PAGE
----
Dr. Clark closes his essay with a section on “pastoral theology and conclusions.” He offers a vivid story about a church who has a pastor who teaches that “the distinction between law and gospel is Lutheran, and that there is no distinction between the covenant of works and the covenant of grace, and that our covenant children our conditionally and temporally elect, united to Christ, justified, and adopted by God in baptism, that infants are eligible for communion, and that baptized persons shall retain Christ’s benefits if they cooperate with grace.” Then, this church loses that pastor, gains a new one, and their new pastor teaches “just the opposite.” He says that ““law is one thing and the gospel another, that the covenant of works and grace are quite distinct, that baptism is a sign and seal of the promises of the covenant of grace but does not itself confer all those benefits even temporarily, that one must make a credible profession of faith before communion, and that election is unconditional and eternal.” Clark then makes a piercing and provocative (to some, at least) comment: “It is evident that our imaginary congregation shall have been taught two quite different and incompatible accounts of the reformed faith and life.” And, depending on how close he makes the relationship between his summary of the Roman Catholic position and the FV position, Clark says that it is a “repetition of the Judaizing doctrine of grace plus works, i.e., “another gospel” (Gal. 1:7-9). This link and charge is not explicitly made in the essay, though.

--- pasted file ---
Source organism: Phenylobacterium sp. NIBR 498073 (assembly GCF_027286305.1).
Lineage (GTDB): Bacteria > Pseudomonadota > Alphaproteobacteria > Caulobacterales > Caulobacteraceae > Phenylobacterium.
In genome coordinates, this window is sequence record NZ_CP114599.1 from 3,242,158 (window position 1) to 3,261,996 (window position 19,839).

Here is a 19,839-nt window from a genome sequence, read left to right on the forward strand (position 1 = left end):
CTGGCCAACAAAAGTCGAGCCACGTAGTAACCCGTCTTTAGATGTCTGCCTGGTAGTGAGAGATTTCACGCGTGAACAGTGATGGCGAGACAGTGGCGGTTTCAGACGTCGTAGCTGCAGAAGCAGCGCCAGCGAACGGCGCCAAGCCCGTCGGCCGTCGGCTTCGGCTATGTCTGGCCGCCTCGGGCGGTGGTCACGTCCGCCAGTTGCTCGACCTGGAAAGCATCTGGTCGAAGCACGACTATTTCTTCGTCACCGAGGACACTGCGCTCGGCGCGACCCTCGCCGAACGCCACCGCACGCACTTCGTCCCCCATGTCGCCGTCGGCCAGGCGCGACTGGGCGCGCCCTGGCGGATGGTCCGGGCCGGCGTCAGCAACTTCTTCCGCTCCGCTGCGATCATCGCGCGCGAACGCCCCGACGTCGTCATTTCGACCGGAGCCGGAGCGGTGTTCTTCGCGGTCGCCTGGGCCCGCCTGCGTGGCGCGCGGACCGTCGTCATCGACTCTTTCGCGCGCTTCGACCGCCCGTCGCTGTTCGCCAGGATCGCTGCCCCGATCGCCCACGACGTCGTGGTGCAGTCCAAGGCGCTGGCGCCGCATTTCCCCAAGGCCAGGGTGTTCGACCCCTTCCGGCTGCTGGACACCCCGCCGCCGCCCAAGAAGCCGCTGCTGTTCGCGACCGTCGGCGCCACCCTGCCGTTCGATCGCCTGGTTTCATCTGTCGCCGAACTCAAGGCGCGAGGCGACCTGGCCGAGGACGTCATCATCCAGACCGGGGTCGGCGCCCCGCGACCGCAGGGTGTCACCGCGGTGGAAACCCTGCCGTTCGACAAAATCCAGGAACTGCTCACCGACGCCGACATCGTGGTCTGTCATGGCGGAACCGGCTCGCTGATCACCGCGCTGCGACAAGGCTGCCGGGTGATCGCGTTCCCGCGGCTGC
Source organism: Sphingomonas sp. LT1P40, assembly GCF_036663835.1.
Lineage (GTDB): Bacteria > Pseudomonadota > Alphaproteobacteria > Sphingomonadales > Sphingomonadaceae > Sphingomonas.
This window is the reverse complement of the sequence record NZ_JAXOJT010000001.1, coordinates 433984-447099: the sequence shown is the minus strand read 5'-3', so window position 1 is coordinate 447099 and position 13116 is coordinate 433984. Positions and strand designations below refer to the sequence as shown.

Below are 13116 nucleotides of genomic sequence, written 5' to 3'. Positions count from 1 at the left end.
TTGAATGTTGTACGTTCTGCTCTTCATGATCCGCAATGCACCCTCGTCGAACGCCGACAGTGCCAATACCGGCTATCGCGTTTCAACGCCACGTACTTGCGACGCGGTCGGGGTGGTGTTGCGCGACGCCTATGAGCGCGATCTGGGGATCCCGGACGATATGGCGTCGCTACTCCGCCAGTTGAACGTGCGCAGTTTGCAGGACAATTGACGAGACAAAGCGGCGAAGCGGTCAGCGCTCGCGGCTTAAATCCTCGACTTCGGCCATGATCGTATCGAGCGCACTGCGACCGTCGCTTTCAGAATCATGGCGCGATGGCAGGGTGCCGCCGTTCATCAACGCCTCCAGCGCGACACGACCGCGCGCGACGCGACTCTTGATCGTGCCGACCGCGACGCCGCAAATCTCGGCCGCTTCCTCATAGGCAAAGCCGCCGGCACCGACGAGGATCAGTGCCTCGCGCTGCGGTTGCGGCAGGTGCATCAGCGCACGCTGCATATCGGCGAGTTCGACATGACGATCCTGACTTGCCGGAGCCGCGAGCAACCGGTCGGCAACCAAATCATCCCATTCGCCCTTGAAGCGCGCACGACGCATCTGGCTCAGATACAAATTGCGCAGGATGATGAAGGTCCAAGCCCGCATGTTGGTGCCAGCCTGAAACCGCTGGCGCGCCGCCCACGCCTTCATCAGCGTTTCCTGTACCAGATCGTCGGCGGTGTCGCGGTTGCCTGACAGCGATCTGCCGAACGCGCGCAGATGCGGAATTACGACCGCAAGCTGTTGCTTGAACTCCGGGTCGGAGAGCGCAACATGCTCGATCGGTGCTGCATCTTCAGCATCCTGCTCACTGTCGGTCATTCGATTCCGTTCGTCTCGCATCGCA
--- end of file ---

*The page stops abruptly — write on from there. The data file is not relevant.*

Clark says that Reformed churches should “reject the root error” of FV theology, e.g., “their doctrines of baptism, election, and covenant, and in doing so we shall cut off the blood supply to their doctrine of paedocommunion.”” I may be reading too much into this, but the comment about “the root” is interesting since R.S. Clark is a Van Tillian and Dr. Cal Beisner had said that Van Til’s epistemology and apologetic was the “root” of Federal Vision theology ("The Auburn Avenue Theology, Pros & Cons: Debating The Federal Vision," editor Dr. E. Calvin Beisner, Beisner, p. 320).2